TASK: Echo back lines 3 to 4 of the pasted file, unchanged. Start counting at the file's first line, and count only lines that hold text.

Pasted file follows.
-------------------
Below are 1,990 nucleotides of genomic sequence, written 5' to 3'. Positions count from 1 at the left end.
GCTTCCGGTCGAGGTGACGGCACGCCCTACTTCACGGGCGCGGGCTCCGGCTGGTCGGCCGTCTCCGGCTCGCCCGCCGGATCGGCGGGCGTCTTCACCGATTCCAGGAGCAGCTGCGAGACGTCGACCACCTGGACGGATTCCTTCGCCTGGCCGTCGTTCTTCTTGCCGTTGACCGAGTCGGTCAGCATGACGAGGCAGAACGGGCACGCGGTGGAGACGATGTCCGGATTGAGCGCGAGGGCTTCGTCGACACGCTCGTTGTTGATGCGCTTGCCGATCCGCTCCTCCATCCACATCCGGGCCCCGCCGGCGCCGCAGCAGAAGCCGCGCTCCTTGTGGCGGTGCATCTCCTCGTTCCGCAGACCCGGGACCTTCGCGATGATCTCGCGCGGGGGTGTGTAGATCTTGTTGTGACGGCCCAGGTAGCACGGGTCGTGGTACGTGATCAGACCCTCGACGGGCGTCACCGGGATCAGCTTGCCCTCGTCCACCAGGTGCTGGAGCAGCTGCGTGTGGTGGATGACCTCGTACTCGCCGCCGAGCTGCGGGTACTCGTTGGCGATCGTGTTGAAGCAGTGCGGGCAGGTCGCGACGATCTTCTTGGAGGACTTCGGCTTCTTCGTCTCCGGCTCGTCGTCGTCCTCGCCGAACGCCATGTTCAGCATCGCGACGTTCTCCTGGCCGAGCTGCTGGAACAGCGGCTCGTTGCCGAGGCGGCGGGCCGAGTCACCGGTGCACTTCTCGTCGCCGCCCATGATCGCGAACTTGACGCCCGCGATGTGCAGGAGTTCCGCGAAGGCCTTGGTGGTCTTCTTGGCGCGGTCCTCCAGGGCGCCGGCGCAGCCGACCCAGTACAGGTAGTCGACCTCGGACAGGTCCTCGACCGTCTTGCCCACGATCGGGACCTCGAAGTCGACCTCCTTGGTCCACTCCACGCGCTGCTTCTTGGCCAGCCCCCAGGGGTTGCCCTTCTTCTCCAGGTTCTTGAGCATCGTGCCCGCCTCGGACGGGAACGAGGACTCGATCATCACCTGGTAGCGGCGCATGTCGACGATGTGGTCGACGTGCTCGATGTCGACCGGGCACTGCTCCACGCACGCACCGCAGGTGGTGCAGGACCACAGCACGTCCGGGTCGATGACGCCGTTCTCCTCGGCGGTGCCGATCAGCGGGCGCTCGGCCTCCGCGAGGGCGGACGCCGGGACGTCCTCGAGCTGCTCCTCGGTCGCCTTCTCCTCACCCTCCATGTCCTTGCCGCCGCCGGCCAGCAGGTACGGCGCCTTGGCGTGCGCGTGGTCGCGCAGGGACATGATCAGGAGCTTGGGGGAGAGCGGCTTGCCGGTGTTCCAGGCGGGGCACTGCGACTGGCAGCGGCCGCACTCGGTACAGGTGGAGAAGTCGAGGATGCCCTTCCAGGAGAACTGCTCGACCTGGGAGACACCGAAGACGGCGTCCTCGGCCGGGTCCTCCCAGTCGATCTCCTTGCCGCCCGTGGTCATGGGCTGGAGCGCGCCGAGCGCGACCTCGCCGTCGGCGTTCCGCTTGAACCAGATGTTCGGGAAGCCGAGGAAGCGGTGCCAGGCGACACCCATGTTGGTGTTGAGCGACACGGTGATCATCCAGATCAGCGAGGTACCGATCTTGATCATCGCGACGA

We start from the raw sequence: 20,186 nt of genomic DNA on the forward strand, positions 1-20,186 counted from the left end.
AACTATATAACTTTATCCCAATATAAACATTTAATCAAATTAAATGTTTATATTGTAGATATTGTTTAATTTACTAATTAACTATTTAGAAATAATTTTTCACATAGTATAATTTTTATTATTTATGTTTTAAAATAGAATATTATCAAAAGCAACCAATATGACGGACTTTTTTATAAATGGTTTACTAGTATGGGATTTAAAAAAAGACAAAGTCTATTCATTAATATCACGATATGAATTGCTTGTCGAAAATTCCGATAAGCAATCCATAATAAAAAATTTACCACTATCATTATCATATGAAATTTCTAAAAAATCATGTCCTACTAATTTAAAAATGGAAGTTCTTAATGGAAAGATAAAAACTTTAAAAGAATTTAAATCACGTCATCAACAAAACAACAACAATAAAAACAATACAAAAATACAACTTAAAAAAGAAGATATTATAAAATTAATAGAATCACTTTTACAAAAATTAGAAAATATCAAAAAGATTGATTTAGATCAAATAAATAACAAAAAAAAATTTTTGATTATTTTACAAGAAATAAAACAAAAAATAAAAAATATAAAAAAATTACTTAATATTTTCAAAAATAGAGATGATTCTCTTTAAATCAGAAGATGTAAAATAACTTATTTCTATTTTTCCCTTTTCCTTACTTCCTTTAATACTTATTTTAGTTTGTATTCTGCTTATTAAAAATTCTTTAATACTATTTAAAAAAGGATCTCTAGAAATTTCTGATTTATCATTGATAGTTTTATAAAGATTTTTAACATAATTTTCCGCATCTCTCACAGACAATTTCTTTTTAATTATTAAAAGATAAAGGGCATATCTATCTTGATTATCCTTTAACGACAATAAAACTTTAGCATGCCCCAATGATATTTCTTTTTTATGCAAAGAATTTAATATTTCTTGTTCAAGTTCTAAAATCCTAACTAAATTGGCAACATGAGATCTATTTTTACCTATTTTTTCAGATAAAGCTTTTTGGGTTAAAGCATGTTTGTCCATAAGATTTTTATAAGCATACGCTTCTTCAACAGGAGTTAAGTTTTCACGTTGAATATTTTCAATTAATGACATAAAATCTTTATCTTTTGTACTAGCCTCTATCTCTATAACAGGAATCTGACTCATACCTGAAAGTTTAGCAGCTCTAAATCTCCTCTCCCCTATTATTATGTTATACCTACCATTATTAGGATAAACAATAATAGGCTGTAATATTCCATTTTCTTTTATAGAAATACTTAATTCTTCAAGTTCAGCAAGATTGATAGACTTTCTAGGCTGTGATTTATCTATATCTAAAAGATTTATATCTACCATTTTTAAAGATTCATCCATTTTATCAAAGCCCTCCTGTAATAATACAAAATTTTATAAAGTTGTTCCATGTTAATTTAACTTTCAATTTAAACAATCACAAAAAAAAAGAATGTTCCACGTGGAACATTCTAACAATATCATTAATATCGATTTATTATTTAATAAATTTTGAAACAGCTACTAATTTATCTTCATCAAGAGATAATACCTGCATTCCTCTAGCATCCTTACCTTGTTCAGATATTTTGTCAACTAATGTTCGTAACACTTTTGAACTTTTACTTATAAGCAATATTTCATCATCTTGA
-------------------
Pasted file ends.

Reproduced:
We start from the raw sequence: 20,186 nt of genomic DNA on the forward strand, positions 1-20,186 counted from the left end.
AACTATATAACTTTATCCCAATATAAACATTTAATCAAATTAAATGTTTATATTGTAGATATTGTTTAATTTACTAATTAACTATTTAGAAATAATTTTTCACATAGTATAATTTTTATTATTTATGTTTTAAAATAGAATATTATCAAAAGCAACCAATATGACGGACTTTTTTATAAATGGTTTACTAGTATGGGATTTAAAAAAAGACAAAGTCTATTCATTAATATCACGATATGAATTGCTTGTCGAAAATTCCGATAAGCAATCCATAATAAAAAATTTACCACTATCATTATCATATGAAATTTCTAAAAAATCATGTCCTACTAATTTAAAAATGGAAGTTCTTAATGGAAAGATAAAAACTTTAAAAGAATTTAAATCACGTCATCAACAAAACAACAACAATAAAAACAATACAAAAATACAACTTAAAAAAGAAGATATTATAAAATTAATAGAATCACTTTTACAAAAATTAGAAAATATCAAAAAGATTGATTTAGATCAAATAAATAACAAAAAAAAATTTTTGATTATTTTACAAGAAATAAAACAAAAAATAAAAAATATAAAAAAATTACTTAATATTTTCAAAAATAGAGATGATTCTCTTTAAATCAGAAGATGTAAAATAACTTATTTCTATTTTTCCCTTTTCCTTACTTCCTTTAATACTTATTTTAGTTTGTATTCTGCTTATTAAAAATTCTTTAATACTATTTAAAAAAGGATCTCTAGAAATTTCTGATTTATCATTGATAGTTTTATAAAGATTTTTAACATAATTTTCCGCATCTCTCACAGACAATTTCTTTTTAATTATTAAAAGATAAAGGGCATATCTATCTTGATTATCCTTTAACGACAATAAAACTTTAGCATGCCCCAATGATATTTCTTTTTTATGCAAAGAATTTAATATTTCTTGTTCAAGTTCTAAAATCCTAACTAAATTGGCAACATGAGATCTATTTTTACCTATTTTTTCAGATAAAGCTTTTTGGGTTAAAGCATGTTTGTCCATAAGATTTTTATAAGCATACGCTTCTTCAACAGGAGTTAAGTTTTCACGTTGAATATTTTCAATTAATGACATAAAATCTTTATCTTTTGTACTAGCCTCTATCTCTATAACAGGAATCTGACTCATACCTGAAAGTTTAGCAGCTCTAAATCTCCTCTCCCCTATTATTATGTTATACCTACCATTATTAGGATAAACAATAATAGGCTGTAATATTCCATTTTCTTTTATAGAAATACTTAATTCTTCAAGTTCAGCAAGATTGATAGACTTTCTAGGCTGTGATTTATCTATATCTAAAAGATTTATATCTACCATTTTTAAAGATTCATCCATTTTATCAAAGCCCTCCTGTAATAATACAAAATTTTATAAAGTTGTTCCATGTTAATTTAACTTTCAATTTAAACAATCACAAAAAAAAAGAATGTTCCACGTGGAACATTCTAACAATATCATTAATATCGATTTATTATTTAATAAATTTTGAAACAGCTACTAATTTATCTTCATCAAGAGATAATACCTGCATTCCTCTAGCATCCTTACCTTGTTCAGATATTTTGTCAACTAATGTTCGTAACACTTTTGAACTTTTACTTATAAGCAATATTTCATCATCTTGA